LUDOVICA GIOSCIA & KAREN TANG both have their respective artistic practices and occasionally cooperate on jointly authored projects. Their riotous bejewelled remote-controlled tortoise is a direct reference to Huysmans. It’s garish colours and angular forms construct a dialogue between the respective artist’s particular individual and shared preoccupations; Gioscia’s with bright trashy colour and decorative pattern and Tang’s interest in the intersection between pattern, colour and sculptural form. This is a work that locates the self-indulgent opulence of the Decadents within a contemporary consumer society’s grasp.
GERALDINE GLIUBISLAVICH is a young French painter who looks continuously at painting by other artists to come to her own contemplations of colour and form on canvas, some painted from memories of other paintings, others drawn form her direct experience. Whilst Gliubslavich herself often states that she only ever looks at the works of contemporary painters in her research – Tuymans, Dumas, Doig et al- the works often show the hands of older masters; Moreau, Ensor and even the early decadent pre-Expressionist works of Munch. In Gliubislavich’s cut-up relationships between individual paintings, the abstract, images of pop bands and older scenes of ritual and procession may all jostle within a single diptych or triptych. Do we sense from these newer works that, even if her direct sources are more recent, she, like a medium, senses the swirling sensuality of the Decadent signature beneath?
JAMES RICHARDS’ work is concerned with histories of identity and mythologies. In the work of the London-based artist –who works in various media ranging from video to objects and installation- the area of attention is often the mythologies and histories arising from gay culture. Less of a matter of ‘revising’ or ‘reclaiming’ hidden gay histories, Richards’ work seems to be more interested in materialising and embellishing on mythologies drawn as much from apocryphal urban legend as an actual history. Sometimes there are juxtapositions –through the choice of production process or materials- that openly speak of ambivalence or disinterest in constructing a narrative that is likely to be endorsed by broader society. His works that draw on funerary items and urban legends of beautiful deaths evoke tragic grand divas from Bernhardt to the camp eroticised figures inhabiting the work of von Stuck or von Bayros.
Richards’ latest work ‘Prototype for Untitled Merchandise (Trade Urn)’ revisits his preoccupation with gay cultural iconography and consumption. The work grows out of the urban myths surrounding, Trade, the legendary gay dance club of the 1990’s. On such myth concerns the scattering of the ashes of a deceased man on the dance floor of the club in fulfilment of his last will and testament. Richards offers as the prototype for a commercial funerary urn that might just hit the spot for such occasions. Richard’s work objectifies gay culture’s strange intersections of commercial values and camp decadent legend as a luxury consumer product ready for purchase.
The Antwerp based artist KATE NAYNE works primarily in painting. Her work is impressionistic. She works from photographs she takes during her daily life or travels which she uses to construct a personal sense of time and place in a way that emphasises the personal connections and responses to the sights and experiences that have prompted the paintings. And, like the Impressionists, she has a strong fascination with the way that light affects the modalities of an experience of an object or place. Working in a way that we readily understand the influences of contemporary approaches to painting arising in Antwerp – her home for the last nine years- she juxtaposes images of interiors, exteriors and the figurative, often working on what might be described as domestic scale canvases. A building in Casablanca, an interior view of an apartment, someone else’s pet and an intimate reworking of a lover’s body influenced by how Courbet’s ‘L’Origine du monde’ was presented within a blockbuster exhibition and the works of Moreau, experienced during two respective museum visits in Paris. The grouping of her works build up a document of personal subjective meanings and, in turn, allow the viewer to develop his or her own narratives. The subtle references to art historical prompts and sources of inspiration to her as a painter make the possibilities of interior narratives expand beyond the merely novelistic: we can elaborate the clues into a library of sub-vocalised narratives.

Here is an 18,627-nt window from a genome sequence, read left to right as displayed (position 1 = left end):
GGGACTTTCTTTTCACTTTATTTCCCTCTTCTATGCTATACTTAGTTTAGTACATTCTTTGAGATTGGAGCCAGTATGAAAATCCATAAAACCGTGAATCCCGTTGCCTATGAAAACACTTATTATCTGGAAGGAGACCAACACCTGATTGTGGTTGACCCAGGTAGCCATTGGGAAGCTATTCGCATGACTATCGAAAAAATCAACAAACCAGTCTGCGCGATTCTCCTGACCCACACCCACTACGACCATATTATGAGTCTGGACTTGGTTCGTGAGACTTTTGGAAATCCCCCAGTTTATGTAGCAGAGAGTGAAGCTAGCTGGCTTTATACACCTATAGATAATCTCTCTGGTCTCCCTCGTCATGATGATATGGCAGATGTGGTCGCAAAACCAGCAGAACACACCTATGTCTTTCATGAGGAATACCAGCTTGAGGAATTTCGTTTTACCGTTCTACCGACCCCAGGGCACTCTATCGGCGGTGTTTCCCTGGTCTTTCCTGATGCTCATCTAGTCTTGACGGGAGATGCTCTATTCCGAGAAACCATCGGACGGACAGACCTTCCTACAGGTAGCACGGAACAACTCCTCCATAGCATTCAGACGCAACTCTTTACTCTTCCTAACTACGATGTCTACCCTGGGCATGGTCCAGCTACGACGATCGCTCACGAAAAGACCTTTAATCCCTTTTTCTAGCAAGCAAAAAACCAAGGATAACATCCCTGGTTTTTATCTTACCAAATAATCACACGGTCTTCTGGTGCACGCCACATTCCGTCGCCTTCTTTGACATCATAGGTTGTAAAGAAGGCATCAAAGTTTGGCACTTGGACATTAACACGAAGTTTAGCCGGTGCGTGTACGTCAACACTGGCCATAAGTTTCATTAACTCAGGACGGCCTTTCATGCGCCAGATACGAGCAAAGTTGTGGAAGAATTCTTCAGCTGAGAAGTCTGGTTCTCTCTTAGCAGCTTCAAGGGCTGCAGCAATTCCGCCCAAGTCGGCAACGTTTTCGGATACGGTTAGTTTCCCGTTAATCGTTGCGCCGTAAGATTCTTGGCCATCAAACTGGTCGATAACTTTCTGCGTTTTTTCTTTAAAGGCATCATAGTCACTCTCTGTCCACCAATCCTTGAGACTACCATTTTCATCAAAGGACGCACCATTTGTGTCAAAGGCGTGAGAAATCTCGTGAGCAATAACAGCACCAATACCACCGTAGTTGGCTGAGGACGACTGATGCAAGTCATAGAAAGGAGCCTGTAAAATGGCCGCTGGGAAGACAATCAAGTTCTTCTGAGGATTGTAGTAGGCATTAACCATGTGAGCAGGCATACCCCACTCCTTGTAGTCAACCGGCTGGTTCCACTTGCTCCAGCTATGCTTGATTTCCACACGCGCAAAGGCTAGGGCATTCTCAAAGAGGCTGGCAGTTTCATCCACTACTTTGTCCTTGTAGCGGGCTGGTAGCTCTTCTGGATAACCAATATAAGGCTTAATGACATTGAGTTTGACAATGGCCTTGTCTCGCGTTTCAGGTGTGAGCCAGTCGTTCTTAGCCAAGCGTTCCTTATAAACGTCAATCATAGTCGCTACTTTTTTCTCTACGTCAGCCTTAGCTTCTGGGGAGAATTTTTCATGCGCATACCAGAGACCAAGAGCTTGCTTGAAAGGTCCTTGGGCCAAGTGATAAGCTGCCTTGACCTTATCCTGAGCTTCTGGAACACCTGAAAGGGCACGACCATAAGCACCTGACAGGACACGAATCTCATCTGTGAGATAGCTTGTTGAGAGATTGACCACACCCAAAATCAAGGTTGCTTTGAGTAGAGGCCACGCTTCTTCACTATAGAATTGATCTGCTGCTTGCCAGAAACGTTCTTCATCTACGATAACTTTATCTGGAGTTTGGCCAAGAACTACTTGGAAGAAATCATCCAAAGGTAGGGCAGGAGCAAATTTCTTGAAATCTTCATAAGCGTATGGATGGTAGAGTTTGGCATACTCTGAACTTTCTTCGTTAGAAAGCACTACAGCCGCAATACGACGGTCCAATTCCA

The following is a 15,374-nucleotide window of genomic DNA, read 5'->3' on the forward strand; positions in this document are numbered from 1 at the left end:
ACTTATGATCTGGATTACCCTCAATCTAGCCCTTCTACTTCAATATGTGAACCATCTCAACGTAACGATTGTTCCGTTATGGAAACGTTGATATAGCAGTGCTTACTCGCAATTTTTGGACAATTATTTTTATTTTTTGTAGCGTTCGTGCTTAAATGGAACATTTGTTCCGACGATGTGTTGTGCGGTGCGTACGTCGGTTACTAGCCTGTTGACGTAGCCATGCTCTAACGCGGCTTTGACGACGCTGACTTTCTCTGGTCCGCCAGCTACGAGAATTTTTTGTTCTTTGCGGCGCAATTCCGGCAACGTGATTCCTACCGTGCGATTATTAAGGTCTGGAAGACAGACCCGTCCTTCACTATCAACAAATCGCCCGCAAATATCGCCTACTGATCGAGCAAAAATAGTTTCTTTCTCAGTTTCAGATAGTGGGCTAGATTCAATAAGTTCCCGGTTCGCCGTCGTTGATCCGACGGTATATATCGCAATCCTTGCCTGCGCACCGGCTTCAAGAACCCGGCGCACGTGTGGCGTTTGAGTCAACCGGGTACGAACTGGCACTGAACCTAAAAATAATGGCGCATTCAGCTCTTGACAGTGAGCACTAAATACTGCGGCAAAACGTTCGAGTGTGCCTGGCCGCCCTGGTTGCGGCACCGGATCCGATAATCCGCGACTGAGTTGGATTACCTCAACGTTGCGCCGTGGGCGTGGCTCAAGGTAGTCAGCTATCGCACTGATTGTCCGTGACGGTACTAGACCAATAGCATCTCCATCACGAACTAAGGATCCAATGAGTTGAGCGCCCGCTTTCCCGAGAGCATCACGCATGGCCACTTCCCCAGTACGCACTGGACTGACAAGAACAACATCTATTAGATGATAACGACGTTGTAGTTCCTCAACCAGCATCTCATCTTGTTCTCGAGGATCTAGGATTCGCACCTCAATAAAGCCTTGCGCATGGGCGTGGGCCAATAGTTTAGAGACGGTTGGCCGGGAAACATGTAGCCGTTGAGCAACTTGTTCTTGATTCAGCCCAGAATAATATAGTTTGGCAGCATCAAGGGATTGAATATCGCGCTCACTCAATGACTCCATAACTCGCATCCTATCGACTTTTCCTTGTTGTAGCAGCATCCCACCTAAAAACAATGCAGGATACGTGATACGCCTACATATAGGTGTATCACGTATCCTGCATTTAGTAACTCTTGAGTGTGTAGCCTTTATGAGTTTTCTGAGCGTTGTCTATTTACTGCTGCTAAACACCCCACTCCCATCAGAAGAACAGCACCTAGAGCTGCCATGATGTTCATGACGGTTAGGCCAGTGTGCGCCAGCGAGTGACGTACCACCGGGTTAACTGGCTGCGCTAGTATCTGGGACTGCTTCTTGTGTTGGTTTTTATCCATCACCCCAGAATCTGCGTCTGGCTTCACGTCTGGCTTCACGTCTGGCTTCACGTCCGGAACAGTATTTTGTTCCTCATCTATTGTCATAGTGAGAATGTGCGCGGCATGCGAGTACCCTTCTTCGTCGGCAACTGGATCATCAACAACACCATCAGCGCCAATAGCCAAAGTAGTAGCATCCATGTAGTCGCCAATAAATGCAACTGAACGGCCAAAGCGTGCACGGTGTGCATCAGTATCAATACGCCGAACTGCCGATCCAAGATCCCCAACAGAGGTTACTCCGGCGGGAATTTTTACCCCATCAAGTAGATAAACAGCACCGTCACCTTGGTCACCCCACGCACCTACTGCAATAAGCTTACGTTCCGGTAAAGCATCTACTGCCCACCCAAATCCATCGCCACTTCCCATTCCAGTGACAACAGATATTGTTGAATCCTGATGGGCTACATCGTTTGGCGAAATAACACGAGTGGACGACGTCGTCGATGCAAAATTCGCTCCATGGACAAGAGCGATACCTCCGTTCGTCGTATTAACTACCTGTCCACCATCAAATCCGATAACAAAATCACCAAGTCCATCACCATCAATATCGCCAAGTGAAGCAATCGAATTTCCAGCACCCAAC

LEVI VAN VELUW is a young Dutch artist working with photography. After graduating in 2007, his idiosyncratic constructed portraits won him the IPA International Photo Award. It’s easy to see why. His carefully thought out interventions are carried out directly to his own body, often working in low-tech materials such as ball-point pen. Once he has constructed this elaborate make-up –which is more accurately a form of drawing directly onto his own skin using a mirror- he photographs self-portraits. In Van Veluw’s swirling lines of drawn-on hair of trails of ivy-like plants that invade his face, we see the gestural fantasies of the Aesthetic movement. This is, let’s face it, hugely narcissistic work in which the artist like Narcissus simply cannot be torn away from his own image; like Dorian Gray before it all went wrong. Van Veluw’s work speaks of the drives to be ever more beautiful beyond the confines of mere make-up or fashionable clothing. This is work that draws directly on the Aesthetes’ pining to be more than human and live a sensual and heightened existence as the stuff of which myths are made.
(Courtesy Ron Mandos Gallery)
Ken Pratt © 2007